[…]Both players remained unidentified until Thursday, when Malik St. Hilaire came forward to speak at the sentencing and confront Yovino. The Connecticut Post reported Yovino rolled her eyes and smirked as St. Hilaire talked about how the allegations affected his life.
She lied, because she didn’t want to ruin a relationship with her boyfriend. And of course there are cases where the woman just wants to get revenge on men for sex she consented to, but that later made her feel bad, as in the Duke University lacrosse case. False accusations of rape or sexual assault are used by people to get attention and sympathy, or to get an alibi when they’ve done something wrong, etc.
Clearly, there are cases where people lie about rape and sexual assault. That’s why we need to get the police involved, and not punish anyone except in the ordinary way that laws and courts punish. Let’s take a look at some studies to see how often false charges are made.
What do the studies show?
A Fox News article from a prominent equity feminist, Wendy McElroy cites several studies, here’s one:
[…][The] study conducted by Eugene J. Kanin of Purdue University… examined 109 rape complaints registered in a Midwestern city from 1978 to 1987.
Of these, 45 were ultimately classified by the police as “false.” Also based on police records, Kanin determined that 50 percent of the rapes reported at two major universities were “false.”
[…][E]ven a skeptic like me must credit a DNA exclusion rate of 20 percent that remained constant over several years when conducted by FBI labs. This is especially true when 20 percent more were found to be questionable.
False accusations are not rare. They are common.
So, there’s only a 41 percent conviction rate. DNA testing exonerates 20% of men, and makes the guilt another 20% of men “questionable”. A total of 59 percent of cases didn’t result in a conviction.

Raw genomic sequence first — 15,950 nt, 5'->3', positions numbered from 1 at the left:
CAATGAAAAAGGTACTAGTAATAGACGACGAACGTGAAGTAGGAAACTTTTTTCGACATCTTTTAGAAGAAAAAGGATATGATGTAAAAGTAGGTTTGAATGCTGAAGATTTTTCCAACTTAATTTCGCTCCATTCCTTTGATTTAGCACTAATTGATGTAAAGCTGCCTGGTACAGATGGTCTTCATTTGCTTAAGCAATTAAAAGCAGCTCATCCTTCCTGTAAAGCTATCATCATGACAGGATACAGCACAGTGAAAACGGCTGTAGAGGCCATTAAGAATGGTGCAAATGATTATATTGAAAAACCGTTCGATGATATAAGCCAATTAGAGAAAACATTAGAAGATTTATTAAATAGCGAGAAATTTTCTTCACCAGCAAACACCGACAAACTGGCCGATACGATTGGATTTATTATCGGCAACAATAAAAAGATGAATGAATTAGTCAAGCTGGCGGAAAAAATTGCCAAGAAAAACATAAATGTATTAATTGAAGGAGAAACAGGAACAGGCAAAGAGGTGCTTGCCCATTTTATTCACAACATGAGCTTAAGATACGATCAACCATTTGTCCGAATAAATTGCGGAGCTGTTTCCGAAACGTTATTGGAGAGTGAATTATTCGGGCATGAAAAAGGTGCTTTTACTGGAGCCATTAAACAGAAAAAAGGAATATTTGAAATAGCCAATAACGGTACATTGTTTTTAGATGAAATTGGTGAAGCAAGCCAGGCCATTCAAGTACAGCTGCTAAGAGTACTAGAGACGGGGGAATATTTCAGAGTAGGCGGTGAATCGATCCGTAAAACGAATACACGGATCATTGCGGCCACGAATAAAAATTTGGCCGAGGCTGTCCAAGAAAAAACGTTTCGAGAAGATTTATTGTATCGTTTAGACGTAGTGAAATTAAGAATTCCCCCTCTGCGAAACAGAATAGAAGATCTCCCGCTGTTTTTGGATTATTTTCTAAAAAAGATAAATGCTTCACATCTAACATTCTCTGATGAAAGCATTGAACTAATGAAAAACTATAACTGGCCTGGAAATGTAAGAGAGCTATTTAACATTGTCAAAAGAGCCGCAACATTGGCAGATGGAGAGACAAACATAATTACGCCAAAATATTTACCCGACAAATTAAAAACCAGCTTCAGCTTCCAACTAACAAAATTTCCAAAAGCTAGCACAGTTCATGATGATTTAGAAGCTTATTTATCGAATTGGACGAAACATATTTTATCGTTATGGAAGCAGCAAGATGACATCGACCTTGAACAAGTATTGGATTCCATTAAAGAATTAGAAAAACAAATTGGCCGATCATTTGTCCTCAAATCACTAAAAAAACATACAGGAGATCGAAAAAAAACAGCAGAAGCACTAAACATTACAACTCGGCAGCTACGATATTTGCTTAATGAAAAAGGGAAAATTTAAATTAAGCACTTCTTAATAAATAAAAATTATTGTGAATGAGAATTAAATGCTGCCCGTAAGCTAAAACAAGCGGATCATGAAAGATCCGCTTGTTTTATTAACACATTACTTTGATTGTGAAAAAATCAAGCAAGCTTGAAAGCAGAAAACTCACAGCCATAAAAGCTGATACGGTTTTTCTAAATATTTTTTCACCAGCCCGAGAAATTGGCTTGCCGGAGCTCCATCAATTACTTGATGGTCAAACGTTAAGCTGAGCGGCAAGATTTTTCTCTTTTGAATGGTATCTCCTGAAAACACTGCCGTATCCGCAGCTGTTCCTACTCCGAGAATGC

In false rape cases, men can spend years in jail, until the women finally admits she made the whole thing up. There are campus cases where only the accused’s witnesses are consulted, only evidence confirming guilt is considered, the charges and evidence are hidden from the accused, the accused is denied legal representation, the accused is denied cross-examined of the accuser, etc.
A double standard
So, that’s how men accused of sexual assault and rape are treated, but what about women?
Consider this case where a female teacher got zero jail time for sexually assaulting an underage male student. Or this case from the UK where a married mother of two was convicted of producing child pornography, but also received no jail time. It’s not just that men are being denied due process when they are accused of something. It’s that women ARE NOT being punished when they ARE found guilty of something. There just seems to be a widespread view that women are never responsible for their bad choices, and that men are always to blame for everything. What are women learning from this about how they should treat men in their own lives? Should we expect men to have friendships with women and pursue relationships with women in this cultural climate?